Also, not only do FCEVs produce zero emissions from the vehicle, they actually purify the air by filtering out up to 99.9% of the particulate matter during the fuel-cell reaction process, taking in air from outside and returning it cleaner than it was when it came in. This process occurs through the vehicle’s air filter, humidifier and gas diffusion later. The air purification effects of 10,000 fuel cell vehicles is equivalent to 600,000 trees, and according to estimates, by 2050, the use of hydrogen could reduce six giga tons of CO2 annually. In the Hyundai fuel cell SUV, the Hyundai NEXO, dashboard displays track environmental impact statistics. “We want owners to know they’re making a difference, so we have various displays inside the vehicle that communicate the impact they are making,” Castillo explained.
FCEVs have come a long way from their Apollo mission incarnation, but if they’re going to achieve mass adoption there are certain challenges to overcome. For one, there needs to be a hydrogen-fueling infrastructure in place to support their use. The current systems used to deliver gas from refineries to gas stations could potentially be used for hydrogen but would likely require major modifications and extensive safety studies. But these hurdles are not insurmountable, and states and countries around the globe are already planning for and investing in the infrastructure needed to make mass adoption of fuel cell vehicles a reality.
The first initial hydrogen stations in the northeastern United States are now in place, and California aims to have 200 hydrogen fueling stations by 2025 – enough capacity to power over 100,000 hydrogen-powered vehicles. Globally, a robust hydrogen economy could contribute upwards of 30 million new jobs by 2050.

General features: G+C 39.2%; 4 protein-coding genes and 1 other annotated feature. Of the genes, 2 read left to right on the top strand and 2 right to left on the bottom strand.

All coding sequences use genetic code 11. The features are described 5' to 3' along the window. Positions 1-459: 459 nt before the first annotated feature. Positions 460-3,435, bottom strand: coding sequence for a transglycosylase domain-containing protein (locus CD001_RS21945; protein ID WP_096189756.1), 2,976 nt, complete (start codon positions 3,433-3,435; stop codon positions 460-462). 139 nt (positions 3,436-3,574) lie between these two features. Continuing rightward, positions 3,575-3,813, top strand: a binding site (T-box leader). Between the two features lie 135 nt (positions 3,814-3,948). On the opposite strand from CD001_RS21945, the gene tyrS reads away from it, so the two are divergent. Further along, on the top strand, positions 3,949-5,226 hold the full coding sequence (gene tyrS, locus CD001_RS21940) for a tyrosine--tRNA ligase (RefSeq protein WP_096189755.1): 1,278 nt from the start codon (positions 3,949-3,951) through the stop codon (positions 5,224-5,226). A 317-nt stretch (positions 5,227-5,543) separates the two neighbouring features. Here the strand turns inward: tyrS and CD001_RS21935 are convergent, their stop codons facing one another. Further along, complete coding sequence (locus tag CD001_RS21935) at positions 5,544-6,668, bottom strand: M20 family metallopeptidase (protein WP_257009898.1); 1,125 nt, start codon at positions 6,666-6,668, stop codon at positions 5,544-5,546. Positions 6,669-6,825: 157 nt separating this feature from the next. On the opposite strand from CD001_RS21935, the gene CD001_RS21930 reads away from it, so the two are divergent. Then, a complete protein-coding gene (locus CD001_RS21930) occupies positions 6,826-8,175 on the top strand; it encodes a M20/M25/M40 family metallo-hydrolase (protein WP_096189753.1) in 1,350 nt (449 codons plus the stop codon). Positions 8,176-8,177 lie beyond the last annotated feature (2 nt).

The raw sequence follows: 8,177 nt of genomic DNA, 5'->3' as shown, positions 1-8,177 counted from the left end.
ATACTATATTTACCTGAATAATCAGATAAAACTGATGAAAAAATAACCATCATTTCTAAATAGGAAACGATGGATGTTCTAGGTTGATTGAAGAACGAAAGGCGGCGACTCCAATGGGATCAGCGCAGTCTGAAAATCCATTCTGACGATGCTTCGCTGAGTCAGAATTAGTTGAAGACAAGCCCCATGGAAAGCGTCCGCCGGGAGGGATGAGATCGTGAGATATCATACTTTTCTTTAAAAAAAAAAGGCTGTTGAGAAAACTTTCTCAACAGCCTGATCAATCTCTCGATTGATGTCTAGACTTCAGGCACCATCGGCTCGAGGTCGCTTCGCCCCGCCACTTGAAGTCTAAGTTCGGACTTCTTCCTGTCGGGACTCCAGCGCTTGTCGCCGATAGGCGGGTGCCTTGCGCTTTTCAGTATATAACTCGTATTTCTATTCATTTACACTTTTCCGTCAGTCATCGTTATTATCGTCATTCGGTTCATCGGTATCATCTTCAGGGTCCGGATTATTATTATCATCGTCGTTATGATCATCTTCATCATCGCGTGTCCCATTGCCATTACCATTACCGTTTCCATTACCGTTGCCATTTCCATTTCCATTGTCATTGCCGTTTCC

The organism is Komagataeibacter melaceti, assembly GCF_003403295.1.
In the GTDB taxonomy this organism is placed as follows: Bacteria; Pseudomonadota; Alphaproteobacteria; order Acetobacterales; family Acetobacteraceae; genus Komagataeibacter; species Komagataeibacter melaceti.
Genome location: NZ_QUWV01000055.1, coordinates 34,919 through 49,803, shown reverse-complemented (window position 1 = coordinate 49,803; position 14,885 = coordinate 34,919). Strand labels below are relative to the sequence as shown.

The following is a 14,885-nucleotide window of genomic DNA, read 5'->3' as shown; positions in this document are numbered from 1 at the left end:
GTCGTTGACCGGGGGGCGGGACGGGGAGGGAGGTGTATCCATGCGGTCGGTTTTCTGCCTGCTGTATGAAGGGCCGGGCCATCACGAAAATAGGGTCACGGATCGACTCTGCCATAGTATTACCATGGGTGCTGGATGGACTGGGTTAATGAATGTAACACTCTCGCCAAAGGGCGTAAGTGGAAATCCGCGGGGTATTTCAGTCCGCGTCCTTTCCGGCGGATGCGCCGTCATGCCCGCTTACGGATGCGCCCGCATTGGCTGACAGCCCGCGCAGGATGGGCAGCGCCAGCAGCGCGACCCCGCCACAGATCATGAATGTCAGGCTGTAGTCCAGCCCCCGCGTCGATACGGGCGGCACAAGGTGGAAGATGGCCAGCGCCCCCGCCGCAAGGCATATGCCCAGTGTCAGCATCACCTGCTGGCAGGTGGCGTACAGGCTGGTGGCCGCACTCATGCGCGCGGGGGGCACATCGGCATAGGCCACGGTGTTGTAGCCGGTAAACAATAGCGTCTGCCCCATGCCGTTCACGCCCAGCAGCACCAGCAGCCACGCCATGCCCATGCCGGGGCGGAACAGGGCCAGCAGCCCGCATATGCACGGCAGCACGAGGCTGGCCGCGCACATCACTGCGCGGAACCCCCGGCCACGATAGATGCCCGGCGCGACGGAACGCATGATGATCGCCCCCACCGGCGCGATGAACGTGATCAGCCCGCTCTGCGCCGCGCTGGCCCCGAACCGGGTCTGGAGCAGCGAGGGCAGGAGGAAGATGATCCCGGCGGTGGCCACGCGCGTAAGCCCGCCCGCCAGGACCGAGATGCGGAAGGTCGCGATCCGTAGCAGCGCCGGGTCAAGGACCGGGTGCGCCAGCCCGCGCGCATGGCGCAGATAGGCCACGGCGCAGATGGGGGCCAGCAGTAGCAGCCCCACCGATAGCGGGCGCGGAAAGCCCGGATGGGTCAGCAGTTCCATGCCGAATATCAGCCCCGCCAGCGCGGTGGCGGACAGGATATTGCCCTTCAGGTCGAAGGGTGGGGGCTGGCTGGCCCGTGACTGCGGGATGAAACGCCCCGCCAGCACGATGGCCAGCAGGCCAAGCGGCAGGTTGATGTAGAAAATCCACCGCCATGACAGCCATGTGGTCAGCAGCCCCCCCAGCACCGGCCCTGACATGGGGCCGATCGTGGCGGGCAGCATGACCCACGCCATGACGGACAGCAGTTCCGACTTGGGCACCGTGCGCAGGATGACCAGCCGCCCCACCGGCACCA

In early 2019 there were 5.6 million electric cars on the road, a 64% increase from early 2018. As the number of electric car drivers increases, infrastructure improvements will give consumers more choices about which type of electric vehicles works best for them. While battery-powered electric vehicles have made early inroads in the market, hydrogen-based options may make more sense for consumers who don’t have the space to charge vehicles at home or who may not have easy access to public or workplace charging stations.
Hydrogen fuel cells may also open avenues for cleaner fleets of commercial vehicles. With ranges and refueling times similar to those of conventional diesel trucks, fuel cell-based truck fleets promise significant cost savings without the inconveniences associated with regular battery-powered vehicles.
In 2013, Hyundai became the first automobile company to successfully mass produce an FCEV. “It was important for Hyundai to make the first move,” said Castillo. “Up to then it was the classic chicken-and-egg dilemma, waiting to see which would come first, the FCEV or the hydrogen fueling station. Introducing the Tucson Fuel Cell back in 2013 helped the industry advance forward and we followed that up with our most technologically-advanced fuel cell vehicle ever, the Hyundai NEXO in 2019.”
Hyundai sees FCEVs as one of its many decarbonizing transportation offerings and was the first automaker to offer car models in four different categories of “alternative powertrain,” or propulsion systems that don’t completely rely on an internal combustion engine.
Working together, this new fleet of vehicles could help make significant CO2 reductions possible, and, in homage to the fuel cell’s first major journey, this new path forward would truly be “one giant leap for mankind.”